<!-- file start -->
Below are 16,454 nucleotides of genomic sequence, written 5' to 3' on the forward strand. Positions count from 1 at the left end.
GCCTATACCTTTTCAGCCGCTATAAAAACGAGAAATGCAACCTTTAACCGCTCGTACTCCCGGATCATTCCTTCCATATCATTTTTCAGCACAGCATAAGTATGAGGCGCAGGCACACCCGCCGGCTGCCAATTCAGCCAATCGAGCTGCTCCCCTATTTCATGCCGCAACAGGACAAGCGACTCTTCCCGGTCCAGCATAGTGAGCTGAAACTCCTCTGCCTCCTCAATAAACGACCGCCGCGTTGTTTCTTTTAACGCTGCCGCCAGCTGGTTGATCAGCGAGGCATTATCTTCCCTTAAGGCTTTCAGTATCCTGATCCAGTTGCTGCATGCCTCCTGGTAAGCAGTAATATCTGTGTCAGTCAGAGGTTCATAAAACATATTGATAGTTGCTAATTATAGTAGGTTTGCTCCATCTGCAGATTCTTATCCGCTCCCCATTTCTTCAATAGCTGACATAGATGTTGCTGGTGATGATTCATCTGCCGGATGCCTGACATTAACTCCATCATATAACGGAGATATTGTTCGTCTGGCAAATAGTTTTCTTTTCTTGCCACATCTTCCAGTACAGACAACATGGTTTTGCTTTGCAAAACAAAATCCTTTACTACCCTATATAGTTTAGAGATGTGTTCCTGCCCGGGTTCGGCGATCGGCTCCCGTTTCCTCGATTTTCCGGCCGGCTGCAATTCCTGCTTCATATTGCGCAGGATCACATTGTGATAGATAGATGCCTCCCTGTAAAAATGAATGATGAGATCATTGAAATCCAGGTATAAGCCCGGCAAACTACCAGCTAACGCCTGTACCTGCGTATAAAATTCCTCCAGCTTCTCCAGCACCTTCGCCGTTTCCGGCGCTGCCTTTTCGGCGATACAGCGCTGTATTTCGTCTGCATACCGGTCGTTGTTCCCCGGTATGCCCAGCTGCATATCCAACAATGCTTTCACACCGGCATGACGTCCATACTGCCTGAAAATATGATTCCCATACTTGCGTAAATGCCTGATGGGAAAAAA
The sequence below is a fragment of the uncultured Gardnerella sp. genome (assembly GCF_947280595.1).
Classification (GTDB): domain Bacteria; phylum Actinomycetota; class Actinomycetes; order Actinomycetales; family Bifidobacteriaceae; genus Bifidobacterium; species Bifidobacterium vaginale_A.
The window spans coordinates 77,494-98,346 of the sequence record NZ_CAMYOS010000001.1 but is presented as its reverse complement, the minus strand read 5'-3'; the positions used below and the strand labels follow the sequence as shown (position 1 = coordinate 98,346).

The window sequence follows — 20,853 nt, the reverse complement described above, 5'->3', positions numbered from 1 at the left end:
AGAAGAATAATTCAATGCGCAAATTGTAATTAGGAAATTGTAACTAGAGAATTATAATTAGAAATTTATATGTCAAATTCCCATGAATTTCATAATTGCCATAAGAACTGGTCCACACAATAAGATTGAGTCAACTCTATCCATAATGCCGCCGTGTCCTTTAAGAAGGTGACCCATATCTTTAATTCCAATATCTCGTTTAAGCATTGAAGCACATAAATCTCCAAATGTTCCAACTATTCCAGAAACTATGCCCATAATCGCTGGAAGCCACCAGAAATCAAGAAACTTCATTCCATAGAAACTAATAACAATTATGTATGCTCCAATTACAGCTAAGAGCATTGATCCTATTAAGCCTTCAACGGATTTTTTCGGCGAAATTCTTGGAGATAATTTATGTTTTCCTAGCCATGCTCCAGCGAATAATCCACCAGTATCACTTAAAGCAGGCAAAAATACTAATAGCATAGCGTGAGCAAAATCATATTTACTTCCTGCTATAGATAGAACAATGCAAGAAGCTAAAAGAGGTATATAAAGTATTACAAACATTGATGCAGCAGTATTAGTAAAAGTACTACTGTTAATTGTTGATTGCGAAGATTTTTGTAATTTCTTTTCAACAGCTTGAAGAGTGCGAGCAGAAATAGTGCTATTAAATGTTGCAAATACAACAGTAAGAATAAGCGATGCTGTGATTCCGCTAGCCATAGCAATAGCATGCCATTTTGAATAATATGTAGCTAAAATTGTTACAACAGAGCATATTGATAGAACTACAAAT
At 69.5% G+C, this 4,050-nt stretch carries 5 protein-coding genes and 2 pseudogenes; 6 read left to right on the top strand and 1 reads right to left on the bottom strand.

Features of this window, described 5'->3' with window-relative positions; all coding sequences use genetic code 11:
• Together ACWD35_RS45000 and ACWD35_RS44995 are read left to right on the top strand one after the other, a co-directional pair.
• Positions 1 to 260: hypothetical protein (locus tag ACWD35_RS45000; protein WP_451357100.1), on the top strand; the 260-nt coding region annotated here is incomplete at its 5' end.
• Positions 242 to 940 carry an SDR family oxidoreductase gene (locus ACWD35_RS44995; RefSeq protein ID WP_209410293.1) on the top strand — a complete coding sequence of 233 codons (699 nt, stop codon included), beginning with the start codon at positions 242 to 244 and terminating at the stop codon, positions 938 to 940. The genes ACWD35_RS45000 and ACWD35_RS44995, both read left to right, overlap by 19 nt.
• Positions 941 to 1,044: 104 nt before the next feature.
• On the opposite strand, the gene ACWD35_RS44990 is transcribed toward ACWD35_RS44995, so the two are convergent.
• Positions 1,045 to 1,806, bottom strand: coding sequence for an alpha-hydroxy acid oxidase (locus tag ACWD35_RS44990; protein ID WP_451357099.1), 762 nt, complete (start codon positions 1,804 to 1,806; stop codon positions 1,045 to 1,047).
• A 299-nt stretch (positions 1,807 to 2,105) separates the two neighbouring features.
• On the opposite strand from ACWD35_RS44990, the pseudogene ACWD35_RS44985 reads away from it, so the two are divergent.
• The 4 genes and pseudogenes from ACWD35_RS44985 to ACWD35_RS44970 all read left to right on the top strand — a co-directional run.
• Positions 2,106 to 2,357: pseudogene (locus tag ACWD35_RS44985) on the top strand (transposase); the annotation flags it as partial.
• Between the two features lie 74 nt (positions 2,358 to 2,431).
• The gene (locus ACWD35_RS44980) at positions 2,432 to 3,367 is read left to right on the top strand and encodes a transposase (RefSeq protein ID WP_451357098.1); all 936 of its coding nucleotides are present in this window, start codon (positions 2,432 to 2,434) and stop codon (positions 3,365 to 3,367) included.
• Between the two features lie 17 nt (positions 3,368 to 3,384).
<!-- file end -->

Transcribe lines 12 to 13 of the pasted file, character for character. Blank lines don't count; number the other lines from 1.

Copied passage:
• Positions 242 to 940 carry an SDR family oxidoreductase gene (locus ACWD35_RS44995; RefSeq protein ID WP_209410293.1) on the top strand — a complete coding sequence of 233 codons (699 nt, stop codon included), beginning with the start codon at positions 242 to 244 and terminating at the stop codon, positions 938 to 940. The genes ACWD35_RS45000 and ACWD35_RS44995, both read left to right, overlap by 19 nt.
• Positions 941 to 1,044: 104 nt before the next feature.